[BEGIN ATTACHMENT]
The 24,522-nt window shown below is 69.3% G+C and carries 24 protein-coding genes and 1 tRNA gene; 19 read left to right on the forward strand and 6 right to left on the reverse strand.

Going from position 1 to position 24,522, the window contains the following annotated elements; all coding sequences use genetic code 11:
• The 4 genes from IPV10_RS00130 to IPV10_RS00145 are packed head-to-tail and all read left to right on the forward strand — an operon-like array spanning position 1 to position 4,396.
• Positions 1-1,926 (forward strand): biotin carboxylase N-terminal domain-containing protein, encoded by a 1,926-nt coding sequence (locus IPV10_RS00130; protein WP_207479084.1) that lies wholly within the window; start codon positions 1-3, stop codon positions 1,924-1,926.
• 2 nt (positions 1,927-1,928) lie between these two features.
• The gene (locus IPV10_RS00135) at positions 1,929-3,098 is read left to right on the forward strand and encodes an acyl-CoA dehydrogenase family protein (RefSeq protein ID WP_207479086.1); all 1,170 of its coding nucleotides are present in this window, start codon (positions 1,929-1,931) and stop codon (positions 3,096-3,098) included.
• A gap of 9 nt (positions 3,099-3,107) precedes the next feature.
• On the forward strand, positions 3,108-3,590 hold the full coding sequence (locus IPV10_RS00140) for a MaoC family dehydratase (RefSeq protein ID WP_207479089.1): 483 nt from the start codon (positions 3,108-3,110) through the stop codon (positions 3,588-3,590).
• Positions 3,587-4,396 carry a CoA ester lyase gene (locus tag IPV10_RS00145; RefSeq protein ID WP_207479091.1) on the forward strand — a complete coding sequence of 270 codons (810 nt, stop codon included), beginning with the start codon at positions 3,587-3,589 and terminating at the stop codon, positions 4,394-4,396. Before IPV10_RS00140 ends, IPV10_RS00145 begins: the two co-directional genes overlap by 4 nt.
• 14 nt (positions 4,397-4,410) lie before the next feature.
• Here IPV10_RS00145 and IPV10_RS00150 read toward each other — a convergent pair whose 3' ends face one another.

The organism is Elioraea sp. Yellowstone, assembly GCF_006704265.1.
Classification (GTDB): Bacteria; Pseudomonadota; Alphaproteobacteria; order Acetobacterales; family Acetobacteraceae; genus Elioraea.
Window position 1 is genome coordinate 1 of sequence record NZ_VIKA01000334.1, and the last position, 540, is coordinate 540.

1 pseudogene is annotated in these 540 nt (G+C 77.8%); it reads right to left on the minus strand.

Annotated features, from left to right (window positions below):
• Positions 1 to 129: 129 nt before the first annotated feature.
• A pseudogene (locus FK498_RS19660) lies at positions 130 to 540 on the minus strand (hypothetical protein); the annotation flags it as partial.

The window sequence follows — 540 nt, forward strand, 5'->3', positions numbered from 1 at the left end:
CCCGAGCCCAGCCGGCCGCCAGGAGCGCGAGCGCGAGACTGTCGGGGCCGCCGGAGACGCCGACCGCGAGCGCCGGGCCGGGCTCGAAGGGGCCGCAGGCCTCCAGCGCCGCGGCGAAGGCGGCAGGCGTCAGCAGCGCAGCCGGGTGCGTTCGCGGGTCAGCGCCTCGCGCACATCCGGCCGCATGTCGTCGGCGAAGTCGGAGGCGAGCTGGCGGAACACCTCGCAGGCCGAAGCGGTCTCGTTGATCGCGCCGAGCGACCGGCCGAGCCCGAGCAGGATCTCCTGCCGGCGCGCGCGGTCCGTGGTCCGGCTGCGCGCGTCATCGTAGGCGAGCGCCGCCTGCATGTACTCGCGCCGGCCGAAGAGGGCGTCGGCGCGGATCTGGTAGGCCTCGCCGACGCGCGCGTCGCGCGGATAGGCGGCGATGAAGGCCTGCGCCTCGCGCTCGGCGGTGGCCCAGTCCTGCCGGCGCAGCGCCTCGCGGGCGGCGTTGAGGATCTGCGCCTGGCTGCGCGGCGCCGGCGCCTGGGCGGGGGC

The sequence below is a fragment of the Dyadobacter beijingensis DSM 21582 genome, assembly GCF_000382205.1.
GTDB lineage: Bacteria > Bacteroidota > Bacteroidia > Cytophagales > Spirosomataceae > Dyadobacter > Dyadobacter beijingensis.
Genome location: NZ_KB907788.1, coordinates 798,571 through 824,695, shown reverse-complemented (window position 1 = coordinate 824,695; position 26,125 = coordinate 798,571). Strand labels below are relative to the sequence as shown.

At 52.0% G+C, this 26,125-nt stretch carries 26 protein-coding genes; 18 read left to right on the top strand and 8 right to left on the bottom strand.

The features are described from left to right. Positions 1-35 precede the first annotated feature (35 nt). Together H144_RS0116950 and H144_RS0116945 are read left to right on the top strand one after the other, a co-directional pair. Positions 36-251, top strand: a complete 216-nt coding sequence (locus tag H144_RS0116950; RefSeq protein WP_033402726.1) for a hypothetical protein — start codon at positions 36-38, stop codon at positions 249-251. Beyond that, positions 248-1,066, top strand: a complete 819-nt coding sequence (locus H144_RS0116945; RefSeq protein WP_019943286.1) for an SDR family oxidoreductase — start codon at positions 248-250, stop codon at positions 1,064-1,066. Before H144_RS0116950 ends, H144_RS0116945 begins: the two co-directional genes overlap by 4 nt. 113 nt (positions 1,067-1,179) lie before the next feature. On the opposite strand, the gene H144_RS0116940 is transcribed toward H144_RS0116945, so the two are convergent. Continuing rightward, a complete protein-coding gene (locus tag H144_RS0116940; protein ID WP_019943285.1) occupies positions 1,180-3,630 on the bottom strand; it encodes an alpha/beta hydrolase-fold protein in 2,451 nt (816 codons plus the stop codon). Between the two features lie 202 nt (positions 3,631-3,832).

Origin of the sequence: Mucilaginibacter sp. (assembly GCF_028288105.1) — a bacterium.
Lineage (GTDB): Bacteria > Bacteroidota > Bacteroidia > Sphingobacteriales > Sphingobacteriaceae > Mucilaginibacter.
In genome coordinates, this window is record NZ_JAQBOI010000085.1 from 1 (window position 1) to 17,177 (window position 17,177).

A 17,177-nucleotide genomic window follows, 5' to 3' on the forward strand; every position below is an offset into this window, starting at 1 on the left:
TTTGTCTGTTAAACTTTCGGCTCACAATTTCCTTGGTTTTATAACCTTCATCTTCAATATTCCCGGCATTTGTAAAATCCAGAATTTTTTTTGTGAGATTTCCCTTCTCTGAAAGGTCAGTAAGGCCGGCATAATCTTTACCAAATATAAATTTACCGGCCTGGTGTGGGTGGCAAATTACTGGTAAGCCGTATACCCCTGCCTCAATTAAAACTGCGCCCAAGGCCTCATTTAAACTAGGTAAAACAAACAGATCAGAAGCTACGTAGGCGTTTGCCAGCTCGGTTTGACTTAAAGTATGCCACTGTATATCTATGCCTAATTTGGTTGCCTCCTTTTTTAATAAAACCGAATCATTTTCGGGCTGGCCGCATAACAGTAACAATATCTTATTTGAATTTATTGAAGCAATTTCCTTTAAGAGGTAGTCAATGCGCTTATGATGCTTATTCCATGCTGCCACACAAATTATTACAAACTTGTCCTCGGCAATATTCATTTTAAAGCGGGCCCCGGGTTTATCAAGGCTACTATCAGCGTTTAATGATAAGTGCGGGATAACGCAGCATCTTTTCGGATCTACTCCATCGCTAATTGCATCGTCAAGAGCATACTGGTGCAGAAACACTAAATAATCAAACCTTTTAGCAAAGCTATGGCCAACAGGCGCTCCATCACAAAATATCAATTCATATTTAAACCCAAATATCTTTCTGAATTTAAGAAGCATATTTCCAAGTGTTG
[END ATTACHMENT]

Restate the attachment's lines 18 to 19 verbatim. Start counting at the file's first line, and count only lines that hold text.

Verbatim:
• A pseudogene (locus FK498_RS19660) lies at positions 130 to 540 on the minus strand (hypothetical protein); the annotation flags it as partial.

The window sequence follows — 540 nt, forward strand, 5'->3', positions numbered from 1 at the left end: